Join UFPP; Not the Imitations
For those that don't know, the United Front for Peace in Prisons (UFPP) was created in 2011 by a council of anti-imperialist leaders in prison, facilitated by MIM(Prisons). In 2012, one of the groups who later signed on to the UFPP initiated what became the annual September 9th Day of Peace and Solidarity in recognition of the brothers in Attica in 1971. While the initial day organized by that comrade may have seen the biggest mass action to date, we have increased the number of prisons in various states participating in years since then. We have also developed an organizing pack that is available to prisoners building for September 9th in their facility. Most of our readers agree that the lack of peace and unity is the biggest obstacle to any real change for the oppressed languishing in Amerikkka's koncentration kamps.
As the UFPP slowly grows with time, we have begun to see some copycats. Imitations that may appear similar, but are lacking in content. We have ULK subscribers who are calling on us to support the Call to Action Against Slavery in America(1) on 9 September 2016, who have never reported lifting a finger to build for peace and solidarity on that day. We have someone in North Carolina promoting a new movement whose main tenants are Peace, Unity & Growth, copying the explanations for each point from the UFPP's Statement of Principles. They say imitation is the highest form of flattery, but we want to be clear about why the United Front for Peace in Prisons is better than the rest.
What it comes down to is anti-imperialism. While the United Front is meant to be a broad base for unity and is not an explicitly anti-imperialist thing on its own, its founding leadership was. And this is why the Independence and Internationalism are such important points. The North Carolina prisoner mentioned above sent us a copy of a letter sent on behalf of eir movement to staff, literally trying to strike a deal for some petty improvements in exchange for more peaceful conditions and more money flowing into the canteen. It is clear why ey dropped the Independence point from the UFPP. We don't want peace because we're pacifists, we don't want peace in order to get more canteen privileges, we want peace and unity because that is the only way to build power. And with power we can actually make the world a better place and change things for real.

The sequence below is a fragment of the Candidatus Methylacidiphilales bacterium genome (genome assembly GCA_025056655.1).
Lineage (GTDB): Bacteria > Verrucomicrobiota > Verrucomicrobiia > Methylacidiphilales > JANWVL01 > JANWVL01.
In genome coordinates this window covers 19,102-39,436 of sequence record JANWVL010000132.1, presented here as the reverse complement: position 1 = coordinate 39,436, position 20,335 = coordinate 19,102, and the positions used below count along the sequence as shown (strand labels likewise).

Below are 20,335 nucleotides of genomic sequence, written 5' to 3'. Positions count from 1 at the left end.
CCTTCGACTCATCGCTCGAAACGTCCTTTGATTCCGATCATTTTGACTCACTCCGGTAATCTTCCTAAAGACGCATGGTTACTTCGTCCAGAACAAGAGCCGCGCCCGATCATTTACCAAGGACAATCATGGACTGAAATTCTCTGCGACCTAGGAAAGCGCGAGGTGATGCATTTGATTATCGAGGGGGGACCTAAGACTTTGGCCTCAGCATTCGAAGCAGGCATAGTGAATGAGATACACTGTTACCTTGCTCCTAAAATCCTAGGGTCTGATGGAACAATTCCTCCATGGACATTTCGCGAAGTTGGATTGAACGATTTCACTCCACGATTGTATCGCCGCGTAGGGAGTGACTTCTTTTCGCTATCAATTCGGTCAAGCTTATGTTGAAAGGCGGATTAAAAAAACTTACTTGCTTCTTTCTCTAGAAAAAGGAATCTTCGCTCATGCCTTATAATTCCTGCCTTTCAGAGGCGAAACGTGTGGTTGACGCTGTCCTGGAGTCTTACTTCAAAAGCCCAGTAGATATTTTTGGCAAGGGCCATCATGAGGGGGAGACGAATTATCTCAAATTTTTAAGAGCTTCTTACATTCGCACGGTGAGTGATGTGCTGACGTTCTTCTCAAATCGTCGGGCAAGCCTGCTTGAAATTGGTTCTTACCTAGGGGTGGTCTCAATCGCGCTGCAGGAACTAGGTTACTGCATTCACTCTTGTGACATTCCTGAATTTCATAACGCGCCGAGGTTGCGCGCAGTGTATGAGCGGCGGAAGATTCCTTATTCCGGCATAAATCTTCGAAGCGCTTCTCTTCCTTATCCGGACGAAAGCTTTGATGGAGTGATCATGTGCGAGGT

Independence is crucial for change. Independence means not being a part of the existing system, not being a state sanctioned and approved operation. Obviously the state will not sanction something that is trying to change it in ways it does not want to change. And Internationalism is both our source of strength and a protection against degeneration. Our strength comes from the majority of the world's people who stand against oppression. And by keeping an internationalist focus we can assure that the UFPP does not become something that can be used by some to oppress others, directly or indirectly.
To help people recognize our differences with the imitators we use language to focus on the anti-imperialist struggle. Instead of talking about the "prison industrial complex," we talk about koncentration kamps as the modern form of colonization faced by New Afrikan, Chican@, Boricua and First Nations. Instead of talking about slavery like it's the 1700s, we look deep into the lumpen class and the conditions it faces in the United $tates today. It is by understanding the modern forms that imperialism takes that we can best find solutions to our problems.